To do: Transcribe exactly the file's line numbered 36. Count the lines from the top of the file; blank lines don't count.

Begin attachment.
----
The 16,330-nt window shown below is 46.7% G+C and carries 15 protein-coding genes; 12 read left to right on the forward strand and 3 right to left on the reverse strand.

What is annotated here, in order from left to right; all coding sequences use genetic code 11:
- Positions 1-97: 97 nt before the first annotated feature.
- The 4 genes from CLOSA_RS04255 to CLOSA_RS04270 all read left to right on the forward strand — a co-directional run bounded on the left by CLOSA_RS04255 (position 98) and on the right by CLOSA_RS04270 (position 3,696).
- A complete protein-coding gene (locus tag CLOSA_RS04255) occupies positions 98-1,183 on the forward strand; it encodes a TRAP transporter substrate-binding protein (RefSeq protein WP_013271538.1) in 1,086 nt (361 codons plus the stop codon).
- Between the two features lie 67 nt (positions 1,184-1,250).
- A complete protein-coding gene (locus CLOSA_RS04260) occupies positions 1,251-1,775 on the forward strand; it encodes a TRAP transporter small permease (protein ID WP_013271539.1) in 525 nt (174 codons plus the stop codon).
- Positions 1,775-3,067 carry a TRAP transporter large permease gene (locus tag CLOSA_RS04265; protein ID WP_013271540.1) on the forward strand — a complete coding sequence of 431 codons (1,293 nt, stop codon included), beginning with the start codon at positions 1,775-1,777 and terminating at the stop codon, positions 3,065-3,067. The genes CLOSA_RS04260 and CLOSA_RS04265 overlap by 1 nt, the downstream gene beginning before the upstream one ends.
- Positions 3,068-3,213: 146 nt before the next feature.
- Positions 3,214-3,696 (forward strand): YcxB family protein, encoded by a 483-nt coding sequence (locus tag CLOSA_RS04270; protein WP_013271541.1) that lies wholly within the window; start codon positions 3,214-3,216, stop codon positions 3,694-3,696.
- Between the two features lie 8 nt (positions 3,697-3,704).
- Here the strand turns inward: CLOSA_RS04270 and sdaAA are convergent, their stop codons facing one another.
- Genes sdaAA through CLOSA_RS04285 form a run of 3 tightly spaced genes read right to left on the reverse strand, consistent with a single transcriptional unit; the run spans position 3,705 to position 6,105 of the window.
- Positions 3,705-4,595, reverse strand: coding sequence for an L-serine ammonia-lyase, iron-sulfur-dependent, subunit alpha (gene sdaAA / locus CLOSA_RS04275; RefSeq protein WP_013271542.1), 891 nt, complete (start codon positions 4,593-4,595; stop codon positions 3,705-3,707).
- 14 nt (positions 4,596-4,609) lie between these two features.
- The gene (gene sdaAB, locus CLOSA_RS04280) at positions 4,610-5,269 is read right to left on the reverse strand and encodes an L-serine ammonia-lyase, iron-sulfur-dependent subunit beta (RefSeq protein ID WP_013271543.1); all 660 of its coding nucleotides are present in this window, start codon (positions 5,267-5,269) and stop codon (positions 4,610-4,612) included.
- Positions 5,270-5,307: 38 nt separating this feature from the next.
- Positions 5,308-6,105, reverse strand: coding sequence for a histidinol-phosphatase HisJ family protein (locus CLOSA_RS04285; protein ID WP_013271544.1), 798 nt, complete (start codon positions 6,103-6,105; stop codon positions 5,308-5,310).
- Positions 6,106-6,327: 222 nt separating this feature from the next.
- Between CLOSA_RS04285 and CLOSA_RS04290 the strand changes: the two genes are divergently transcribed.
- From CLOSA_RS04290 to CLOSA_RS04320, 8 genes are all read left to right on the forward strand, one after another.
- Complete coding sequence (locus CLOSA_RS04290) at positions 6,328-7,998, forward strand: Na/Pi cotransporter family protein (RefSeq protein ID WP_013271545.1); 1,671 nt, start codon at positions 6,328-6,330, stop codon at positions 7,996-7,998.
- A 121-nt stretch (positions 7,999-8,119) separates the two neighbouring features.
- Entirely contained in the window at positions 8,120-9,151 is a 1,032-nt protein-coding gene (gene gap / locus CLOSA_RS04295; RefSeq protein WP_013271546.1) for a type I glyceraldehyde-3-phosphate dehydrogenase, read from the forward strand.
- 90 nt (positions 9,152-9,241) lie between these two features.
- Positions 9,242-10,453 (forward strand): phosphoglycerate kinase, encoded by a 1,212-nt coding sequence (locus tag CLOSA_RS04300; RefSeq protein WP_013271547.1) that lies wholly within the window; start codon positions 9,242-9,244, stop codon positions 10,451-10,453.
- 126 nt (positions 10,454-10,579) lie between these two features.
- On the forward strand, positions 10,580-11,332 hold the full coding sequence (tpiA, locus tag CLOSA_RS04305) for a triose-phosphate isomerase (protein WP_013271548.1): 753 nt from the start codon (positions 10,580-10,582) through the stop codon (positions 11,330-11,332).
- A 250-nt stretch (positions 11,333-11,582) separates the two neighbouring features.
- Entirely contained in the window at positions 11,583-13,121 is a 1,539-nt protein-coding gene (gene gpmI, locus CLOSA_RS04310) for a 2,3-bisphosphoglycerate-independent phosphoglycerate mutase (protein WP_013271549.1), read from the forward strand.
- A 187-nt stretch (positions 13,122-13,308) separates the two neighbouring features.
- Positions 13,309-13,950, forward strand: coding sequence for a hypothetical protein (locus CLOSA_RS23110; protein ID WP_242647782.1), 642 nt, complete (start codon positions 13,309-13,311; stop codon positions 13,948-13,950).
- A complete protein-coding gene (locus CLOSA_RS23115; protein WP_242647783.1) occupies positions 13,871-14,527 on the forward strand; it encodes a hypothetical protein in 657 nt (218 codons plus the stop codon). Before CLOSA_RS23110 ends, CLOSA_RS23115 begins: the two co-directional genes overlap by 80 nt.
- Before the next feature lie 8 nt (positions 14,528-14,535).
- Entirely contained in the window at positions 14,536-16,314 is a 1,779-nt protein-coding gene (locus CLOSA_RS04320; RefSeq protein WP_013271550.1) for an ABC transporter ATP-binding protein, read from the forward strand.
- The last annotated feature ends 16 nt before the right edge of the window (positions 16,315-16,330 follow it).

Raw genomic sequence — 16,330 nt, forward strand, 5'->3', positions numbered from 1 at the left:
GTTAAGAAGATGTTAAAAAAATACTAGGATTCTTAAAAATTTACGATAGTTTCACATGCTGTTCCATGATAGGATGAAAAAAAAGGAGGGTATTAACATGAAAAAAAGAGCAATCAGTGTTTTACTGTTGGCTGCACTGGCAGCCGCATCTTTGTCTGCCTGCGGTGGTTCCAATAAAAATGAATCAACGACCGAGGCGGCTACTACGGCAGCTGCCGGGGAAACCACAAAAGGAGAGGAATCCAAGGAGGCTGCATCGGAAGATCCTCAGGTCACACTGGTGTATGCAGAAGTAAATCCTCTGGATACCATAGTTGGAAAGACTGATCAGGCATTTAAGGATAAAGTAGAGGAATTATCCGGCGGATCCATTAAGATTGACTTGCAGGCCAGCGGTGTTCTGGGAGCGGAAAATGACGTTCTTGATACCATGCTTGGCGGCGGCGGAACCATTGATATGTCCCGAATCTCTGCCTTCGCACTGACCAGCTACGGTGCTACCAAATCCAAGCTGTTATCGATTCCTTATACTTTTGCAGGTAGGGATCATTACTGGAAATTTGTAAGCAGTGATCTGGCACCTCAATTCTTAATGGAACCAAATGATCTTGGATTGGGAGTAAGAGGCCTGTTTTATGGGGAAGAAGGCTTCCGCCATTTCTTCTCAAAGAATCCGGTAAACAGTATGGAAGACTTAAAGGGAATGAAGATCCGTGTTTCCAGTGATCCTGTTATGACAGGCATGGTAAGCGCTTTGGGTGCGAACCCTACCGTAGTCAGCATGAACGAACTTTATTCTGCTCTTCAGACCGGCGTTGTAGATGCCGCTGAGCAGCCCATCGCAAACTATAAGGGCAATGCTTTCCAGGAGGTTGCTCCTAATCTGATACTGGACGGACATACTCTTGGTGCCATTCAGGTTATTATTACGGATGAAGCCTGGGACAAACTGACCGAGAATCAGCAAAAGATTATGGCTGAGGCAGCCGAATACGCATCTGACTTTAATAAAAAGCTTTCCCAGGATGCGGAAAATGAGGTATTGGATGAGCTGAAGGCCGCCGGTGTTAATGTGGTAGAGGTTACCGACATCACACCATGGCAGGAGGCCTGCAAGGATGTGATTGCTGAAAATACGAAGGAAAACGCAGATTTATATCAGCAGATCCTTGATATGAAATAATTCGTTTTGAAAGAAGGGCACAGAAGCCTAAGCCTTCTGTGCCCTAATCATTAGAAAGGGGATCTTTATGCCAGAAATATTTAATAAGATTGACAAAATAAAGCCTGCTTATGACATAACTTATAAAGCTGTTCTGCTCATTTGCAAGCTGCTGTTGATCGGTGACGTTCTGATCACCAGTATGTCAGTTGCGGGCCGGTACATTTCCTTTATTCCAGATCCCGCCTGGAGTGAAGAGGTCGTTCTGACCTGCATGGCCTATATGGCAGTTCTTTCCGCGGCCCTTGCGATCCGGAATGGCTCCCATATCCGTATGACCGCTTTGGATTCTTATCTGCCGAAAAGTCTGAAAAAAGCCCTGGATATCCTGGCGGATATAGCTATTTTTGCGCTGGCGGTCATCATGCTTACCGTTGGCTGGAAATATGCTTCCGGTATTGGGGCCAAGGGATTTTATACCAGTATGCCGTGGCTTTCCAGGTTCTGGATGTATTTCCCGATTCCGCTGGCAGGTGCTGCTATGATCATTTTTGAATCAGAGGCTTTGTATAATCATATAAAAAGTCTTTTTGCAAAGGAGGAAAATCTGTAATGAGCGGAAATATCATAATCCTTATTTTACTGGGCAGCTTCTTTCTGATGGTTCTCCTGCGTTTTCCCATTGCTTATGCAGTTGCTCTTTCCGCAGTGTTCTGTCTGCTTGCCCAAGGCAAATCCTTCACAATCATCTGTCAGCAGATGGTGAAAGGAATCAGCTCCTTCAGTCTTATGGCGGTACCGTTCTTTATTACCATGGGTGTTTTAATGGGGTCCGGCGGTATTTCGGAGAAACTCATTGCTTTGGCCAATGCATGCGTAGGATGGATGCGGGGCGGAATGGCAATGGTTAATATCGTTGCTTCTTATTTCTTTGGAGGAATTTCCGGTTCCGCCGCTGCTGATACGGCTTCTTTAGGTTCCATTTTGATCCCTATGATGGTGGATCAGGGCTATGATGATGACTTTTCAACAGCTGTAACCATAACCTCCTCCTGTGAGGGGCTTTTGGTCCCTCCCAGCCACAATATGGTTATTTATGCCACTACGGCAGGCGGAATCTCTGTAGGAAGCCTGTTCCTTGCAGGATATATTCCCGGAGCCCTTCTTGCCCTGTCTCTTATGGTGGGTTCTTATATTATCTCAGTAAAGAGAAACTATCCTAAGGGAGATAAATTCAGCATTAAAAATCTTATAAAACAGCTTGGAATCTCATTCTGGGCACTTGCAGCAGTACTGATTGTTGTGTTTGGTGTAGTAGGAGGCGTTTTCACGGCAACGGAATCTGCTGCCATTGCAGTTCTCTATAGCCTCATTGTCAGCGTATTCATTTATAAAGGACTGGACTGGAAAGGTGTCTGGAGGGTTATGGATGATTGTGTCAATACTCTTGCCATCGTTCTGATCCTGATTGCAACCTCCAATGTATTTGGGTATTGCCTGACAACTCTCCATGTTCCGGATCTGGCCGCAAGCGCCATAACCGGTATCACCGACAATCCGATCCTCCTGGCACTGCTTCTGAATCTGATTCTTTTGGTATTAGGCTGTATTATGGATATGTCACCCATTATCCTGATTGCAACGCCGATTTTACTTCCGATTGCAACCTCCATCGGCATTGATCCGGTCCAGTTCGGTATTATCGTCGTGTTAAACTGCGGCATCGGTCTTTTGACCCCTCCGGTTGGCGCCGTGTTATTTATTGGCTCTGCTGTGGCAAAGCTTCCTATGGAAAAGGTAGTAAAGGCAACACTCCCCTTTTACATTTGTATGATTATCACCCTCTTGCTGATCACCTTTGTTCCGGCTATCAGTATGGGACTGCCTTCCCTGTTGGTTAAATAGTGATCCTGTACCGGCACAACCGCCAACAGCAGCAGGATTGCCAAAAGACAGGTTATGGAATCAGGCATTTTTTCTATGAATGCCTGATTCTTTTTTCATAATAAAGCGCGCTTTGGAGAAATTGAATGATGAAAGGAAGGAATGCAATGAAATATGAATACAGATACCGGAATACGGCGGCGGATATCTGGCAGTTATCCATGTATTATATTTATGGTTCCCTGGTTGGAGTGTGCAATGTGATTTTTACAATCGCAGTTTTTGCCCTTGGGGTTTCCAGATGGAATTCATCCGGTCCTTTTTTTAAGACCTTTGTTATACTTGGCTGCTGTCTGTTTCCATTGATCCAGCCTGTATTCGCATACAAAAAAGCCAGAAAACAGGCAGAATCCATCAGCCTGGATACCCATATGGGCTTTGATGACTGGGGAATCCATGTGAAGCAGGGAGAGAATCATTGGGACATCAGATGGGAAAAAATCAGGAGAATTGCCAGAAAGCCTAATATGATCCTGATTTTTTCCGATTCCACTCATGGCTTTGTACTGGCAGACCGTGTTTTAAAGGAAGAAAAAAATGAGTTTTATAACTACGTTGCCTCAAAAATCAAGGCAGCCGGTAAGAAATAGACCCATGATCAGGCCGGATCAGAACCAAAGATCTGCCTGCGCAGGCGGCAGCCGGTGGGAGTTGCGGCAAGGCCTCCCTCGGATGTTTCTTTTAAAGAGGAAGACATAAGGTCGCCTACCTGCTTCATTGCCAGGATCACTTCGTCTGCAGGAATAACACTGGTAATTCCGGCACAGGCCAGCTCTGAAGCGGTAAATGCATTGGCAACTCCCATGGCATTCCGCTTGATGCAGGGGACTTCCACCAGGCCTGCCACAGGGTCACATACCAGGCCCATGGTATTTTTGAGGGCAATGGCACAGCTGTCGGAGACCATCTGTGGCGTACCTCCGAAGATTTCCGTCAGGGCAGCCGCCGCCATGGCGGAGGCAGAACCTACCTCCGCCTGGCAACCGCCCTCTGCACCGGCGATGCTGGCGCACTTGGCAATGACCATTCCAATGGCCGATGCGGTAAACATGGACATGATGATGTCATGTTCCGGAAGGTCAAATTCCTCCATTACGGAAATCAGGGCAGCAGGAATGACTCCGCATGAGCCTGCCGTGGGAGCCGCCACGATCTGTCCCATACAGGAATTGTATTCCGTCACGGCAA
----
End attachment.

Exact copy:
- The last annotated feature ends 16 nt before the right edge of the window (positions 16,315-16,330 follow it).